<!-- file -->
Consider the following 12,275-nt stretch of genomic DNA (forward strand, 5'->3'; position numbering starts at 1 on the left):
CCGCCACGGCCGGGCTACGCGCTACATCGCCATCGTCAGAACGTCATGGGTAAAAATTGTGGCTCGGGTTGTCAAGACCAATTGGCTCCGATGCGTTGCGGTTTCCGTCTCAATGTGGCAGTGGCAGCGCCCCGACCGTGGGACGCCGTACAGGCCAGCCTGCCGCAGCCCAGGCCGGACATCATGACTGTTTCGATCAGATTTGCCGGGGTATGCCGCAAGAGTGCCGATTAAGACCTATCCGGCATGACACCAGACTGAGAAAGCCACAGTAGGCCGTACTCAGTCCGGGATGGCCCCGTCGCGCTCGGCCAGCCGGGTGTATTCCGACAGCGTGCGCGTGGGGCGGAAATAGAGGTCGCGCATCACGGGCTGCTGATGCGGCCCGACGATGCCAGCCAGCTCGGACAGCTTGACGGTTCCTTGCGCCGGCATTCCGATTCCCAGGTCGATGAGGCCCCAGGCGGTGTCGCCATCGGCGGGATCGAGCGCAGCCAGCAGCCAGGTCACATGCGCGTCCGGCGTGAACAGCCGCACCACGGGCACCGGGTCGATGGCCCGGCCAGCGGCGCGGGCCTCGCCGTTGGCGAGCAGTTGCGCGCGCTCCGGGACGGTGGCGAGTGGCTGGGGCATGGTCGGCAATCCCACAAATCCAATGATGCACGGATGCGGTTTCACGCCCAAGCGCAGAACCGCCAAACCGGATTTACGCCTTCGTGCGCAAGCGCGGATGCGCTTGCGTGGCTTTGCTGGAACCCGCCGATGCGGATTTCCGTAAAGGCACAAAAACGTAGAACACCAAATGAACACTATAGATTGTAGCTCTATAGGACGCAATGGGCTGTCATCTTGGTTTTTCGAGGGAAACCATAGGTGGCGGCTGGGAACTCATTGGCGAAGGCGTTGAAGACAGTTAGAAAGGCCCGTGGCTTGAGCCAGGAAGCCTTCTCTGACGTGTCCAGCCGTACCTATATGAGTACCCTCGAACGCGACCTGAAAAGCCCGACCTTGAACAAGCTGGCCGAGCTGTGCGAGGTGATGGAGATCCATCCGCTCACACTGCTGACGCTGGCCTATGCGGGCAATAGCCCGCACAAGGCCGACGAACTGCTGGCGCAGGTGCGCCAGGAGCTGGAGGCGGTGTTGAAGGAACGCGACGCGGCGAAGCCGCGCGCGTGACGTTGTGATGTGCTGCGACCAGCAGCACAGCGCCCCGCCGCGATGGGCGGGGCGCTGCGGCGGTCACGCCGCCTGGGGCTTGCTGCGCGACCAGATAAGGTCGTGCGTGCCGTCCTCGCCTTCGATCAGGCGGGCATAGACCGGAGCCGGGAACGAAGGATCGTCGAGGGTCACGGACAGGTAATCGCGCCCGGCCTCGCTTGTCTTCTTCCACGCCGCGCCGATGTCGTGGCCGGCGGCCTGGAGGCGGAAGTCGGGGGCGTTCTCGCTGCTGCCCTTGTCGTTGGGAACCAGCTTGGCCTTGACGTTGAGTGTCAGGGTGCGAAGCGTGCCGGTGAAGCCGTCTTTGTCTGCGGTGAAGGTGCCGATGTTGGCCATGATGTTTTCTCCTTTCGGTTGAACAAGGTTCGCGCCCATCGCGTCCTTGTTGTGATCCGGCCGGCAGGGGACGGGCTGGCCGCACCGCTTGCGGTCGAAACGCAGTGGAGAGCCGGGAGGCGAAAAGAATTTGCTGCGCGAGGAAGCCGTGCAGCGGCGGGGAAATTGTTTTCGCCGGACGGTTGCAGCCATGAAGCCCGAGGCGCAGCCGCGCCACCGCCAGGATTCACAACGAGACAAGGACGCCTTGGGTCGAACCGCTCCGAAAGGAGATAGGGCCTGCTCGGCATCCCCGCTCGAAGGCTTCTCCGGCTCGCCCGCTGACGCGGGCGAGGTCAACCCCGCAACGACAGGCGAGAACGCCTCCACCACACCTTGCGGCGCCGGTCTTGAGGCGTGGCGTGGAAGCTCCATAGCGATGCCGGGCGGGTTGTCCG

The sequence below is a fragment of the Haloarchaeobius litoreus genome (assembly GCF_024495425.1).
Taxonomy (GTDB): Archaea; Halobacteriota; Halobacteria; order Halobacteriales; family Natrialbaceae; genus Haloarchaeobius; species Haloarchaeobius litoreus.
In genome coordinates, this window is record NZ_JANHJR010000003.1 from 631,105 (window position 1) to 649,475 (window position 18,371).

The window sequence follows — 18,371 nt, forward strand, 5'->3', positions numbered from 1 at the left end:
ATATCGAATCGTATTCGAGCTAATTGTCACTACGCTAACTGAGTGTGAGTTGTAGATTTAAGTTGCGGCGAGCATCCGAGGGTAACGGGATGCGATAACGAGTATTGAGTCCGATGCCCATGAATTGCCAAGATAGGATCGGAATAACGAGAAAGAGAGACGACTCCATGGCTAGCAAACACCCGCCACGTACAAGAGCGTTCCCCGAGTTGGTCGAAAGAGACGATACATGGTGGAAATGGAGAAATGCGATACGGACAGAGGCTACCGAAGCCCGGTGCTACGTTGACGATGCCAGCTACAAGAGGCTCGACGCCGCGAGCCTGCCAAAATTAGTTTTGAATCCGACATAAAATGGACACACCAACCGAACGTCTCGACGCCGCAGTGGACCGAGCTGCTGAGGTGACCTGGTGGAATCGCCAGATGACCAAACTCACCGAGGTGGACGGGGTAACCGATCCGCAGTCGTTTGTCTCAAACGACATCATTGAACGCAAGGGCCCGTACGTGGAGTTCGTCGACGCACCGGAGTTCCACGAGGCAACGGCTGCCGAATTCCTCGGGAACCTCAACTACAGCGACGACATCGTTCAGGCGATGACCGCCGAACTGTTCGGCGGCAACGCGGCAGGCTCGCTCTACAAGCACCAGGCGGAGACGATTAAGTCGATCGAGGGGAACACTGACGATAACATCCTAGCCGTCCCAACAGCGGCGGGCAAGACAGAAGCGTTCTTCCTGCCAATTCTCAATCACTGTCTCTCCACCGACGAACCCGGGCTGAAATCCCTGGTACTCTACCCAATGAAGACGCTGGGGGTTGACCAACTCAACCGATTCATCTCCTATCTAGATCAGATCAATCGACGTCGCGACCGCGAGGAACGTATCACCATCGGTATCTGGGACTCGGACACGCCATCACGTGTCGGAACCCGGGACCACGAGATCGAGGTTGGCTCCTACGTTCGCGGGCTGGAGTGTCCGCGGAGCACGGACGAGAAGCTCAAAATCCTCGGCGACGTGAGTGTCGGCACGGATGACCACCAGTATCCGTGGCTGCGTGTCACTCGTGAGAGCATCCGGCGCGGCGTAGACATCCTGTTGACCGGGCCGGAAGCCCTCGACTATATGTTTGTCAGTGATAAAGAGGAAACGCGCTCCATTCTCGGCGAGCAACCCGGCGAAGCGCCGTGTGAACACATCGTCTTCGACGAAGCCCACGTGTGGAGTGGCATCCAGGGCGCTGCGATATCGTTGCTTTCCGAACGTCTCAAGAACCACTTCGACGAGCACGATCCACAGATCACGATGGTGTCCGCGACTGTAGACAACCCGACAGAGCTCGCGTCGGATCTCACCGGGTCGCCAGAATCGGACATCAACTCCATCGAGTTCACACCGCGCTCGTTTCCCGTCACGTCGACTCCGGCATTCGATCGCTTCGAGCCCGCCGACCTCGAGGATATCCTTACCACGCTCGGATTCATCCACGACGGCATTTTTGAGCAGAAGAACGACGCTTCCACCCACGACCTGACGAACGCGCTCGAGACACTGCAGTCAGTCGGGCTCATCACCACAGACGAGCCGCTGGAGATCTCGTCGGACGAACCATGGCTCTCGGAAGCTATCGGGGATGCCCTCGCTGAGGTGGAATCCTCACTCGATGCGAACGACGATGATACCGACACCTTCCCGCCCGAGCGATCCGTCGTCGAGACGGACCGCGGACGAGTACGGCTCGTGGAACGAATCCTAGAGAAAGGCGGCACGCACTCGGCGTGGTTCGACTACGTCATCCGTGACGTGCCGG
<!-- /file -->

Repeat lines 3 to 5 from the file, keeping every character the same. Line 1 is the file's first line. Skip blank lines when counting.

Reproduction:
The sequence below is a fragment of the Haloarchaeobius litoreus genome (assembly GCF_024495425.1).
Taxonomy (GTDB): Archaea; Halobacteriota; Halobacteria; order Halobacteriales; family Natrialbaceae; genus Haloarchaeobius; species Haloarchaeobius litoreus.
In genome coordinates, this window is record NZ_JANHJR010000003.1 from 631,105 (window position 1) to 649,475 (window position 18,371).